In addressing these themes, the following questions are of interest. The list is not meant to be exhaustive; authors may well pursue other specific questions related to the themes of the Special Issue:
 How is action research and action learning being used in transformational ways in international development?
o How is knowledge being generated and utilized in emancipatory ways in international development?
o How is action being taken in emancipatory ways in international development?
 How does action research – as an intervention methodology as well as a knowledge generating strategy – help generate new insights about success and the measures and methods for determining this?
 How, specifically, do AR methodologies and methods – in comparison to other approaches – enable and constrain change in complex environments?
 What particular insights about the nature of complex social interactions/systems and social change is action research capable of that other methodologies are not? What is action research particularly good for in these contexts?
 How can action research’s methods and forms of knowledge be better communicated to managers, decision-makers, leaders, and politicians in order to influence future investment streams in their use in support of social, economic, and political development?
 How can we better educate and train, particularly at the post-graduate level, young professionals if emancipatory and transformation change are our aims? To what extent do current educational processes create tame, obedient “development professionals” good at incremental change, and what are the opportunities for action research to foster strategically disobedient, disruptive, and systems-changing professionals?

We seek a wide range of contributions and, with this Special Issue, hope to launch a wider, more varied, and more long-term dialogue on these questions. A standard Special Issue of ARJ will be issued, containing five major articles of 5000-7000 words each. In addition, our sister web site – AR+ ( – will publish shorter pieces whose format and content do not lend them to the journal. These may be articles, videos, or other media. This site will be curated by the editors of the Special Issue, with a hope that new research collaborations will emerge from this more dialogic space.
The special guest editors for the issue are Kent Glenzer, Karim-Aly Saleh Kassam, Hok Bun Ku, and Alfredo Ortiz. Full drafts of papers should be submitted online ( no later than May 30 2015. Please note: all papers should follow regular ARJ submission recommendations, that is, 5000–7000 words inclusive, using APA style. It is important to state clearly in the title and at the end of the abstract that the manuscript is intended for this special issue. All manuscripts will be subjected to standard blind peer review processes.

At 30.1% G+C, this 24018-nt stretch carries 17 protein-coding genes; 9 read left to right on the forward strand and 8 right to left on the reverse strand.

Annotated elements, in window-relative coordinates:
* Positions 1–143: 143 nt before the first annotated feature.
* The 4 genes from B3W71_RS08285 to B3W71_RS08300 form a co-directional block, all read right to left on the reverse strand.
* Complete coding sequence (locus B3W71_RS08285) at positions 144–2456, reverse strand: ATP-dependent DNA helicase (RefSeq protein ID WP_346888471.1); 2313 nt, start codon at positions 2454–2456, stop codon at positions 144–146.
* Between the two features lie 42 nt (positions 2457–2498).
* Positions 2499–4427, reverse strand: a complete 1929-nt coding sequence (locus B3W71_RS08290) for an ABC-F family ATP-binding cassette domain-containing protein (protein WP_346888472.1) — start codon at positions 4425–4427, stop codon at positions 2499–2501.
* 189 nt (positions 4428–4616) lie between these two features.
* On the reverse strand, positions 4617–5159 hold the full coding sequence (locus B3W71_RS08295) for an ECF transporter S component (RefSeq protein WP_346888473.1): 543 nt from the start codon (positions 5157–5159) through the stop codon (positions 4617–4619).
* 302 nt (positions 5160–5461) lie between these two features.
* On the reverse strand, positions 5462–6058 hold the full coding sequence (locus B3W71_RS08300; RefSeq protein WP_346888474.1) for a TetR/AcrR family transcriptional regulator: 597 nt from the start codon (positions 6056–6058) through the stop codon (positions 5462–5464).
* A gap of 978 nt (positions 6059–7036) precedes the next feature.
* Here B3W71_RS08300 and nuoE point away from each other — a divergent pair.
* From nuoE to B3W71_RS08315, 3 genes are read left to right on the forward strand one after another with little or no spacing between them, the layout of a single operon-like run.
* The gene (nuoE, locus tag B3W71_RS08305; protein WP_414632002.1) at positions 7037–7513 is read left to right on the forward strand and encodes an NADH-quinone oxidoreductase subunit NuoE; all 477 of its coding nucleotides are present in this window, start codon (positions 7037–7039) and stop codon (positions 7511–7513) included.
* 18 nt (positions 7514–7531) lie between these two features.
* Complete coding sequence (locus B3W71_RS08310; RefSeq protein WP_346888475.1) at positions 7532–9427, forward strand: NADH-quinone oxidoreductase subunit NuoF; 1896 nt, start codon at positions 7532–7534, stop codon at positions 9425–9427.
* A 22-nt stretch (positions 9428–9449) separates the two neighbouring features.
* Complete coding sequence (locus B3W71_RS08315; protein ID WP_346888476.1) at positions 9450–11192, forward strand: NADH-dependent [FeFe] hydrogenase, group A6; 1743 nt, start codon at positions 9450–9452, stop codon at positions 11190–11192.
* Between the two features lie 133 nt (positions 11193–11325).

More detail on how to offer a manuscript may be found at
We also acknowledge that interesting and relevant work on the topic of this special call for papers may address related but different questions and so we invite authors to be in touch with the guest editors to see if their paper fits within the envisaged parameters. Questions should be directed to the lead special issue guest editor Kent Glenzer (
Alternative materials intended for contributing to our AR+ dialogue should be sent directly to Kent Glenzer ( You can also email Kent directly if you wish to discuss such submissions in advance.

Bradbury Huang, H. (2010). What is good action research? Why the resurgent interest? Action Research Journal, 8(1), 93-109.
Jones, H., Jones, N., Shaxson, L., & Walker, D. (2013). Knowledge, policy and power in international development: A practical guide. Bristol, UK: The Policy Press.
Natsios, A. (2010). The clash of the counter-bureaucracy and development. Retrieved from
Ramalingam, B. (2013). Aid on the edge of chaos: Rethinking international cooperation in a complex world. Oxford, UK: Oxford University Press.
Strathern, M. (2000). Audit cultures: Anthropological studies in accountability, ethics and the academy. London and New York: Routledge.